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Re: Five Ways to Reverse a String of Words (C#, Perl 5, Perl6, Ruby, Haskell)

by fergal (Chaplain)
on Dec 12, 2006 at 13:49 UTC ( #589273=note: print w/ replies, xml ) Need Help??


in reply to Five Ways to Reverse a String of Words (C#, Perl 5, Perl 6, Ruby, Haskell)

StringBuilder was "faster"

Apparently this can be true but only in certain circumstances. Really it just sounds like your coworkers read it somewhere and believed it.


Comment on Re: Five Ways to Reverse a String of Words (C#, Perl 5, Perl6, Ruby, Haskell)
Re^2: Five Ways to Reverse a String of Words (C#, Perl 5, Perl6, Ruby, Haskell)
by akho (Hermit) on Aug 12, 2007 at 15:41 UTC
    One may do this with a logarithmic number of concatenations, though (instead of linear). I don't see a feasible way to do such a thing with StringBuilder,

    That may make concatenation faster than StringBuilder even in the case of a large number of strings.

    I wonder how Perl's join actually works.

      How do you concatenate n strings in O(log n)? Every string will have to be concatenated to something least once, so it's not obvious to me how it could ever be less than O(n).

      Concatenating in pairs and then concatenating the results etc adds up to O(n).

        Oh.

        Now I'm ashamed of myself.

Re^2: Five Ways to Reverse a String of Words (C#, Perl 5, Perl6, Ruby, Haskell)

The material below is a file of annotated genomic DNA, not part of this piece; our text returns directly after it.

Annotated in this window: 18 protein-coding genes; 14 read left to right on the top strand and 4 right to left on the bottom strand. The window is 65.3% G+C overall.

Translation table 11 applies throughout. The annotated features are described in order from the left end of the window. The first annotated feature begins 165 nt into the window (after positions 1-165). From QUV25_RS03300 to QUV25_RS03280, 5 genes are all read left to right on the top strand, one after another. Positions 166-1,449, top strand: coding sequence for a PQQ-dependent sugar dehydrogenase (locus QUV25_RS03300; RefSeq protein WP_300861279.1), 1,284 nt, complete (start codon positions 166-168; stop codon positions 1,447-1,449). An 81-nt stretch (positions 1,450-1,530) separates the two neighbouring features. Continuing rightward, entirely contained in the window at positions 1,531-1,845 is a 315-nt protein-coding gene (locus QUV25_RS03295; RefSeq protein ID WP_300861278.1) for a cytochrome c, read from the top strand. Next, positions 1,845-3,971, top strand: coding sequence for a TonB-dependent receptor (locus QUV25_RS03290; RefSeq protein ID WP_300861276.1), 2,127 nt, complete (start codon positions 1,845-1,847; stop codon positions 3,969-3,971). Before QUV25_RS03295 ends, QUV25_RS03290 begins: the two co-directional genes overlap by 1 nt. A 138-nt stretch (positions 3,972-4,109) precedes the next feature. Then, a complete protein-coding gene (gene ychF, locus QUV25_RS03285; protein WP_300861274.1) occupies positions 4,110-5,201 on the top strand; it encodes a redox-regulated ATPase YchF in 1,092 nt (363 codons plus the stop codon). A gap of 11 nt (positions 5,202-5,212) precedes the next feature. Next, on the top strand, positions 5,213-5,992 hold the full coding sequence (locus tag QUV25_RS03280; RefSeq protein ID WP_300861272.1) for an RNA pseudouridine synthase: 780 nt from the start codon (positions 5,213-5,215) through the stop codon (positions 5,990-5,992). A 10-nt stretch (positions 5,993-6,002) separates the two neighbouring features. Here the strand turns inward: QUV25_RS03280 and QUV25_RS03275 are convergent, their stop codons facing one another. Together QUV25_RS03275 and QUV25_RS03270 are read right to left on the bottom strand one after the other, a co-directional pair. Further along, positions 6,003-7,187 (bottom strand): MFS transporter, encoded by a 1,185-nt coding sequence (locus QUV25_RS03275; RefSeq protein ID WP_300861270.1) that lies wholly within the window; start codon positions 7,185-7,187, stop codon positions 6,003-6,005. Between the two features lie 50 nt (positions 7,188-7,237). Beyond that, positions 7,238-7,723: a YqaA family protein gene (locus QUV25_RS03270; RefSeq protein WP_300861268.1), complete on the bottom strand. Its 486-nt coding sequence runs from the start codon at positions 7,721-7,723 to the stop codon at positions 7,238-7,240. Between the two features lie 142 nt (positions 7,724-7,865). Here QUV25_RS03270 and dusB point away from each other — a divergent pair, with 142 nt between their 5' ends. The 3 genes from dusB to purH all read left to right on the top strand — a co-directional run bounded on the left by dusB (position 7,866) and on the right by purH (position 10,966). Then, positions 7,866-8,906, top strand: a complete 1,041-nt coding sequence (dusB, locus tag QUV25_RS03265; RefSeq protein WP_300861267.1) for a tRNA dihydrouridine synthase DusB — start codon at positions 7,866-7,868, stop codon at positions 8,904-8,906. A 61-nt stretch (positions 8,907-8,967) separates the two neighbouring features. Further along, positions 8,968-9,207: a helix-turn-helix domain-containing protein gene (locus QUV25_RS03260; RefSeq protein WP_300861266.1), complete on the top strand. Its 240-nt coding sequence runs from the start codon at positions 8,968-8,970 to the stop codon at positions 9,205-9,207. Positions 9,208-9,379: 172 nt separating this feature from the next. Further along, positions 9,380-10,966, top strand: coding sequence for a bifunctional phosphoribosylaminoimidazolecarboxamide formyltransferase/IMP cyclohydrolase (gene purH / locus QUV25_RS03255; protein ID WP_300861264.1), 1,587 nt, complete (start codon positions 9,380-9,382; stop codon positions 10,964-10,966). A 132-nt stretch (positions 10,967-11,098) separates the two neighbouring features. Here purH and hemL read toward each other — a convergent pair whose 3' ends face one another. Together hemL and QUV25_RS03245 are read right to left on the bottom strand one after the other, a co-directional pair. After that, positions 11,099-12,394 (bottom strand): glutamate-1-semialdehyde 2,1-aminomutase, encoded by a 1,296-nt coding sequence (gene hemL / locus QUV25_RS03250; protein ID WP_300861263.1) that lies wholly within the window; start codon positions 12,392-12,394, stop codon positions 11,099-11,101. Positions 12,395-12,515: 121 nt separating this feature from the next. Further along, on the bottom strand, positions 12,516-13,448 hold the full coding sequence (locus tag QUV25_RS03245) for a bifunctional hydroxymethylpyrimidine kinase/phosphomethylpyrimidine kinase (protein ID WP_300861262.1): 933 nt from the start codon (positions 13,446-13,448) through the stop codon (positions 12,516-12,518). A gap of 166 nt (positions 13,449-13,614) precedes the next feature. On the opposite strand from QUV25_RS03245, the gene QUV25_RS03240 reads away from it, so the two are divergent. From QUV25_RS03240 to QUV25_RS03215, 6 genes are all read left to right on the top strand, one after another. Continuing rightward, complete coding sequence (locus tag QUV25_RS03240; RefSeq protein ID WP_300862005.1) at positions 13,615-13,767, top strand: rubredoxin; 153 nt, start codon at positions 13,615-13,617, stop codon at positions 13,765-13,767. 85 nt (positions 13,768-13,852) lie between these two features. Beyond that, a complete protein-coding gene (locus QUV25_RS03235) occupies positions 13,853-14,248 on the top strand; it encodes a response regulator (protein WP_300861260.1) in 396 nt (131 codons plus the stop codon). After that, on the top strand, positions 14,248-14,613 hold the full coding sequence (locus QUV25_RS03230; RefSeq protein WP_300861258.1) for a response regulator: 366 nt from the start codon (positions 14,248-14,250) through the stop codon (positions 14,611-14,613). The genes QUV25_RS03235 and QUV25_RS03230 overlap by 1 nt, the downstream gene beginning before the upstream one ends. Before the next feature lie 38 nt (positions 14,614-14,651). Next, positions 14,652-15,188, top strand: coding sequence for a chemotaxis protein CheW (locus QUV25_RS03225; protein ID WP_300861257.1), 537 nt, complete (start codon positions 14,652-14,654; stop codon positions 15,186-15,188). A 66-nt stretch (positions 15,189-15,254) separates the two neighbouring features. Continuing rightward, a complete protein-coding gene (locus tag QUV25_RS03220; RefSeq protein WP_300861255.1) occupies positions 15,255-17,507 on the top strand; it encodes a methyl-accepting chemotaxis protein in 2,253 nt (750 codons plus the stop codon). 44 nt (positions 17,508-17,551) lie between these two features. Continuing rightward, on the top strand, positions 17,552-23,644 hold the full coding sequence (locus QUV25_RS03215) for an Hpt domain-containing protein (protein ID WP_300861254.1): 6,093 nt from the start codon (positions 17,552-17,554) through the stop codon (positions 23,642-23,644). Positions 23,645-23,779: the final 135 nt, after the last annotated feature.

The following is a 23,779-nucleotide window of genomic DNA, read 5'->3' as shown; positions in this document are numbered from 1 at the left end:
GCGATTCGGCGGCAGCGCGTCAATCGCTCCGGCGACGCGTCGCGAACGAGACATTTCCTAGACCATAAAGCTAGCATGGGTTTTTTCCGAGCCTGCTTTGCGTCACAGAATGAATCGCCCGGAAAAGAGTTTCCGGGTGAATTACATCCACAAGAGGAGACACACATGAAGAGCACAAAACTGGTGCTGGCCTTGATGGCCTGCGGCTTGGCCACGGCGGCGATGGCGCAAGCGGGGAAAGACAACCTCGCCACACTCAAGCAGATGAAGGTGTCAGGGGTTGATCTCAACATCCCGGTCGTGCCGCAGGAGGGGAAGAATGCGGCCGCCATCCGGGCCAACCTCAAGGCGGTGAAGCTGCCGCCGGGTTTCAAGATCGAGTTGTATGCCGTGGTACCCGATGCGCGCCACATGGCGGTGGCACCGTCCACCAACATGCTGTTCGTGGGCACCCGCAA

by Anonymous Monk on Sep 08, 2008 at 22:21 UTC
    Itís not about it being faster but more efficient. Each time you concatenate strings you cause new copies of the original string variable to be made.

      So since faster is a relatively objective term and "efficient" depends on what you're trying to minimise usage of, arguing that it's more efficient without further details doesn't really work.

      Of course you could define efficiency differently. Maybe you're trying to minimise peak memory consumption, network utilisation, coding time or whatever but you haven't said that's what you want.

      In this case, why do you want to avoid the string copying? Because each copy takes time. Unless the final string is long enough to start filling main memory, memory usage is not an issue and that leaves only speed. So as far as I can see, except for special cases, when discussing string concat the only useful definition of "more efficient" == "faster".

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